Use this URL to cite or link to this record in EThOS: http://ethos.bl.uk/OrderDetails.do?uin=uk.bl.ethos.529179
Title: The experience of shame and the emotional isolation of psychotherapy patients
Author: MacDonald, James
Awarding Body: University of Warwick
Current Institution: University of Warwick
Date of Award: 1998
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Abstract:
In a review of research on the relationship between shame and psychopathology it is suggested that too little attention has been paid to the actual context in which shame is experienced by people with psychological difficulties. An attempt is then made to link existing models of pathological shame with recent literature on emotion and it is suggested that shame associated with psychological disorder is of an enduring script like nature, termed 'marker shame'. Literature on the relationship between shame and disclosure is introduced. It is argued that in addition to presenting an opportunity to investigate the operation of shame in a social context research on the dynamics of shame and disclosure is important given the central role that emotional disclosure plays in psychotherapy. The empirical part of the thesis consists mainly of a diary and interview study designed to explore the nature of shame in the context of psychotherapy patients' daily lives and the role of shame in the context of disclosure or non-disclosure of unpleasant emotional experiences. Quantitative data on the nature, context and disclosure of shame and the other unpleasant emotional experiences is reported.A major finding is that the majority of unpleasant emotions experienced by the participants were not disclosed and that 'marker shame' appeared to play a role in this non-disclosure. An empirical approach to qualitative data analysis is then introduced and used to explore the apparent 'emotional isolation' of participants. The findings again appear to illustrate the operation of 'marker shame'. A qualitative analysis of participants' accounts of emotions that they did disclose is reported and a shame-related account of disclosure dynamics is shown to compare favourably with a number of alternative theoretical accounts of the benefits of disclosure. Qualitative analysis from a second interview study focusing on significant emotional memories is presented which appears to replicate most of the earlier findings in a seconds ample of psychotherapy patients.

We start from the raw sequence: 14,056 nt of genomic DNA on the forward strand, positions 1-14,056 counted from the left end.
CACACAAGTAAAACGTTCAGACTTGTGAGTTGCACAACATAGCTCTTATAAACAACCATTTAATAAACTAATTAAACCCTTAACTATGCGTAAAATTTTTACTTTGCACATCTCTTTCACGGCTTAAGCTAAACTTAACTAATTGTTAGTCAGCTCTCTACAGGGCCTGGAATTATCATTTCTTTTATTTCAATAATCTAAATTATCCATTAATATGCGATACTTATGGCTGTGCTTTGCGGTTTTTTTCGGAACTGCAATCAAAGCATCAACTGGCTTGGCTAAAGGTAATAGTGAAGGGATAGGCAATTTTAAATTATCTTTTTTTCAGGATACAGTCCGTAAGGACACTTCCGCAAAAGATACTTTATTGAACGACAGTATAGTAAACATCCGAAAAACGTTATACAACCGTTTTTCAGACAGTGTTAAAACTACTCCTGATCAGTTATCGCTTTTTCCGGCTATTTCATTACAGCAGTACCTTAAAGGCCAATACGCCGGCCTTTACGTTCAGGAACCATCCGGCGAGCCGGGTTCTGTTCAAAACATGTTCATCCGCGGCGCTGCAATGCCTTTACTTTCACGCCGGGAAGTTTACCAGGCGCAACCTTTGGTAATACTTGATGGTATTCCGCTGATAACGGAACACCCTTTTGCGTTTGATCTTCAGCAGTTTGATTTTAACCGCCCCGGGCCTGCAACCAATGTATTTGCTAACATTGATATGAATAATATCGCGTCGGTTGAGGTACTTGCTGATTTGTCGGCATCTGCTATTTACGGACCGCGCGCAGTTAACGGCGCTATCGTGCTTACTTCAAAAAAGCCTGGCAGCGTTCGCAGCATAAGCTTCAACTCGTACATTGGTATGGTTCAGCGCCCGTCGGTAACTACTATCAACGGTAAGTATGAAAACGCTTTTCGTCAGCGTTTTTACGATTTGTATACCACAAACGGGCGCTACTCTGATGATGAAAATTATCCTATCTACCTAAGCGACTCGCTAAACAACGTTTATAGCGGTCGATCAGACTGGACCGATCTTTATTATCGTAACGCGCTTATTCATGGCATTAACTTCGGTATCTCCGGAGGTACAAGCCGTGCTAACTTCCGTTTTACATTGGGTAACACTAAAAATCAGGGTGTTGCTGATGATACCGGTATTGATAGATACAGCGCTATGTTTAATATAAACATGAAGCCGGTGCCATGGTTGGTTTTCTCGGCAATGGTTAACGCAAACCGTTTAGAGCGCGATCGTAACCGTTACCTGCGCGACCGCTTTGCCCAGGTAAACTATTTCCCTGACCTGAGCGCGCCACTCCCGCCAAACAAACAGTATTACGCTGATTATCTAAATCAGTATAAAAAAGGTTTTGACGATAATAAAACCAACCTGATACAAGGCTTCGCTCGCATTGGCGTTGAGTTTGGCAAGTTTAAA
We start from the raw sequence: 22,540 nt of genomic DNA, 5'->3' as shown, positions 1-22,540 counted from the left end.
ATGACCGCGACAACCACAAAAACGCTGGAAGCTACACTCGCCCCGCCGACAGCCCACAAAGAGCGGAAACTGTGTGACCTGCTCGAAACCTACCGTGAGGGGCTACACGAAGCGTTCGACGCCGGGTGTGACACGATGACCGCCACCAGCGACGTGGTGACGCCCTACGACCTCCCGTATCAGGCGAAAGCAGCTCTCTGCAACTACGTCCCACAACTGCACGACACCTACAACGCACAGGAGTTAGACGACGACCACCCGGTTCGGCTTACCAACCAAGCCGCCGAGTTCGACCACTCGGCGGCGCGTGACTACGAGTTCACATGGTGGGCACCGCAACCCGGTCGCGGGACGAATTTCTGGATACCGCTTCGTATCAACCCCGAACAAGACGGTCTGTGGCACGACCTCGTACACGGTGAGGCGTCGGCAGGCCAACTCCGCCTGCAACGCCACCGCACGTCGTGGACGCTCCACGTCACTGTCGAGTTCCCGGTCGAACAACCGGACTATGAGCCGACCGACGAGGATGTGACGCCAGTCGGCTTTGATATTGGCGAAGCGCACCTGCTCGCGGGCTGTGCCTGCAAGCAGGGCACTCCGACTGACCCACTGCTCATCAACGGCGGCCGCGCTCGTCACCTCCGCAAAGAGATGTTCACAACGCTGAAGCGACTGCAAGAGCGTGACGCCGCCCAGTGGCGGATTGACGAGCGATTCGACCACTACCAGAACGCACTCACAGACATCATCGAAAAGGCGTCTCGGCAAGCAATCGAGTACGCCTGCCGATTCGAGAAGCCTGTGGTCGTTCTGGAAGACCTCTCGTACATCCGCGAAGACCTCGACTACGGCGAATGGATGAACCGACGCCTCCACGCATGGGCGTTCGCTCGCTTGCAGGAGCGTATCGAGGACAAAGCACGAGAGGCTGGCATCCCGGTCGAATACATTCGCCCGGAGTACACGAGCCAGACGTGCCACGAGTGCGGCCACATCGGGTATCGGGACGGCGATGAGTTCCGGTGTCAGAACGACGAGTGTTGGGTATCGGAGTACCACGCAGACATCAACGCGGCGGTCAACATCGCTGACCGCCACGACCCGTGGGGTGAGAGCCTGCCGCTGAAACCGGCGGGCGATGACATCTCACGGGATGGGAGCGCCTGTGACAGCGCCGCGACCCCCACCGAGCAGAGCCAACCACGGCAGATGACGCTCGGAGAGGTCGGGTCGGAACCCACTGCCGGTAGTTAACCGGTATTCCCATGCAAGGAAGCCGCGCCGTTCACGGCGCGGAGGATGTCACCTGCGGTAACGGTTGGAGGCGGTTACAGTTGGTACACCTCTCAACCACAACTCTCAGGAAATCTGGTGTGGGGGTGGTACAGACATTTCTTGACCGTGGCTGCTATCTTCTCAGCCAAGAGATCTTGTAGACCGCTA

Supervisor: Not available Sponsor: Not available
Qualification Name: Thesis (Ph.D.) Qualification Level: Doctoral
EThOS ID: uk.bl.ethos.529179  DOI: Not available
Keywords: BF Psychology ; RC Internal medicine
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